Brushing and Coat Care: A How-To Guide for Puppies (and Dogs)

By PetMD Editorial on Apr. 13, 2011

Different breeds of dogs have different needs when it comes to coat care. It is best that you speak with a professional groomer on what the best ways are to groom your puppy. Dog breeds with long hair or those with bristly hair, for instance, have more specific needs when it comes to grooming.

In fact, it is probably best if you do not try to clip your dog’s hair unless you are familiar with how to do it correctly. Professional groomers have ways of keeping dogs still for haircuts, and unless you are familiar with the techniques, you could end up accidentally injuring your dog. Best to leave it to a professional if you have any concerns.

Generally, your mission (if you choose to accept it) is to brush your puppy’s coat. There are grooming brushes that are specifically developed for your dog’s particular hair type, as well metal combs that divide the hair and gets out the smaller bits of dirt and any bugs that may become embedded into the hair.

Short-haired dogs, such as the Beagle, Doberman, Great Dane and Boxer require the use of a bristle brush. A slicker brush and a pin brush must be used on dogs with double-textured fur, such as the husky and Chow Chow. Long-haired dogs like the Shih Tzu, Maltese, Yorkshire terrier and Afghan need to be brushed with slicker and pin brushes, as well as a comb for the final feathering.

Getting Started

A puppy should be brushed daily, but each session must be a short and pleasant experience for her. Choose the location depending on how much hair you expect your dog to shed during the brushing -- unless you really do not mind the clean-up. It can be done on the floor, on top of a table, or on a mat or carpet specifically for grooming purposes. Or, you might want to take her outside so that the hair is shed out of doors, where you do not have to concern yourself with cleaning it up. Let the puppy sit or have her lie on her side while you brush her fur gently.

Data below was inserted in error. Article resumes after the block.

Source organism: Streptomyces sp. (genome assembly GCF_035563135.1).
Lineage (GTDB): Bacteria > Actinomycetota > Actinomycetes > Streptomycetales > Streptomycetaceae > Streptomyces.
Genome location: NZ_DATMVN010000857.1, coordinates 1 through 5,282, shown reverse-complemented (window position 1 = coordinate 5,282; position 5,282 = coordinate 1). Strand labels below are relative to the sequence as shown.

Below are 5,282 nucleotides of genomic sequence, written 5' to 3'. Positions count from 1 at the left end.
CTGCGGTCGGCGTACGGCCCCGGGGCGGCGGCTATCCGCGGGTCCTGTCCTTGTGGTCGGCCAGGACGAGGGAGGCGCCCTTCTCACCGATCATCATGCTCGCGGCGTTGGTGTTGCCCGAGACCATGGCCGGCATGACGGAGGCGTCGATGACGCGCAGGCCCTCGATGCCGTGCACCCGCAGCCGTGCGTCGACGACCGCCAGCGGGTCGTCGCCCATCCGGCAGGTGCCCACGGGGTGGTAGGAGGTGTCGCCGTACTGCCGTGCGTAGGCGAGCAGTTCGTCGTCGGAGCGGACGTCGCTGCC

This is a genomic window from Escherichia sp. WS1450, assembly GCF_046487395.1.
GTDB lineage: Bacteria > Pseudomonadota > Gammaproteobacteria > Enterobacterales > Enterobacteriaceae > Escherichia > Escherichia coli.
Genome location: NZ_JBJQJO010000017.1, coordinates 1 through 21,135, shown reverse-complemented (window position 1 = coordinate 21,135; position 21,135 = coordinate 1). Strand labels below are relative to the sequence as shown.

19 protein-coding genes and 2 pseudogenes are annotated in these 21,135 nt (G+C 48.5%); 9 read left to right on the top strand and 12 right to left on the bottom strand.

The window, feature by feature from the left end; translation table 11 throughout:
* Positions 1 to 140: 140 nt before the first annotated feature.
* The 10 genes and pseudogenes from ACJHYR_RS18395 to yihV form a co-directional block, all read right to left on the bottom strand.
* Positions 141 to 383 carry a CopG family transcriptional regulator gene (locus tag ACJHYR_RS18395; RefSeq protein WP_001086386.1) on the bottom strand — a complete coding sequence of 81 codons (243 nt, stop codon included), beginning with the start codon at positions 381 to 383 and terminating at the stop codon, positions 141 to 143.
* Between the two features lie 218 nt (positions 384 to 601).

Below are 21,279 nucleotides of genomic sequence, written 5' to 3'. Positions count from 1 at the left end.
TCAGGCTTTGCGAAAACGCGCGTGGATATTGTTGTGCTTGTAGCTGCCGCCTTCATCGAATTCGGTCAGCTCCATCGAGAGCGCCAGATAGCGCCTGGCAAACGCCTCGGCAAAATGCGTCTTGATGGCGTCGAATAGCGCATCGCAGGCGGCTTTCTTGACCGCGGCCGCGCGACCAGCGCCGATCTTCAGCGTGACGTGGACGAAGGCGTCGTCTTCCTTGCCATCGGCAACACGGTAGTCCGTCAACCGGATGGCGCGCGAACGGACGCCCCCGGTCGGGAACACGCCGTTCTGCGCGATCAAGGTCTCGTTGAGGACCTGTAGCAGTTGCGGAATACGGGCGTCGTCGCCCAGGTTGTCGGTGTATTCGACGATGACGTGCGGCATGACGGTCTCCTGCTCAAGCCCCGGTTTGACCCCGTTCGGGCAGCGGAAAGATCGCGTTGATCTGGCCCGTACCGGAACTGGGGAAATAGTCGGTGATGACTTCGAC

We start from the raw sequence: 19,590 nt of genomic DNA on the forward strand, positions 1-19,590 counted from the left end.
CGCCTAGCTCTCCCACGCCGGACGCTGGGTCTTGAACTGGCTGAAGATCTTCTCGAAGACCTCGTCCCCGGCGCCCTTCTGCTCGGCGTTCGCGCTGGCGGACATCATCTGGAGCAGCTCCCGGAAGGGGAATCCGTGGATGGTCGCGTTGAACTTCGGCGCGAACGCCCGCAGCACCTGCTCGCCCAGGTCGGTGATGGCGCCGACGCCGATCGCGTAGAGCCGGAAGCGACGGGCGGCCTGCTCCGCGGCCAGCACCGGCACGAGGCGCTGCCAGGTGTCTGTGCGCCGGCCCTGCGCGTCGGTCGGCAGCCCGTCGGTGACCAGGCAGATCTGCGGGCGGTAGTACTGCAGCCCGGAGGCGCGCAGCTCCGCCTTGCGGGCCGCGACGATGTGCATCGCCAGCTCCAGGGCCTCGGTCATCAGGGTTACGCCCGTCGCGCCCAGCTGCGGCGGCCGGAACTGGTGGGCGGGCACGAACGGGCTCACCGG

Brush the hair in the opposite direction of hair growth at first, and then follow by brushing it in the direction of hair growth. Speak to your puppy softly as you brush her fur and praise her when you are done.

In fact, you should even praise her if she’s sitting still, and if she struggles, give her a firm shake along with a command, saying “No, stay!” in an assertive, but non-aggressive voice. You do not want her to be frightened, but you do want her to know that you are in charge and that she must be still for grooming. Praise her immediately when she obeys so that she relates the behavior with your command.

Remember that you want this to be an enjoyable experience. If your dog knows how to consistently please you, she will do so, but if she is frightened, she will try to get out of it every time.

An easy way to avoid accidents is to never (ever!) leave your puppy unattended during a grooming session, especially if she is on top of a grooming table. Professional groomers use a table hook with a harness or leash system to restrain dogs and keep them from accidental injuries or escape. During the stage in which you are getting your puppy used to being still, you might want to employ this method as well, even if you are working on the floor with your puppy.

Use these techniques and with a little luck you will have a puppy worthy of a Best in Show award.

Image: Mark J. Handy / via Flickr

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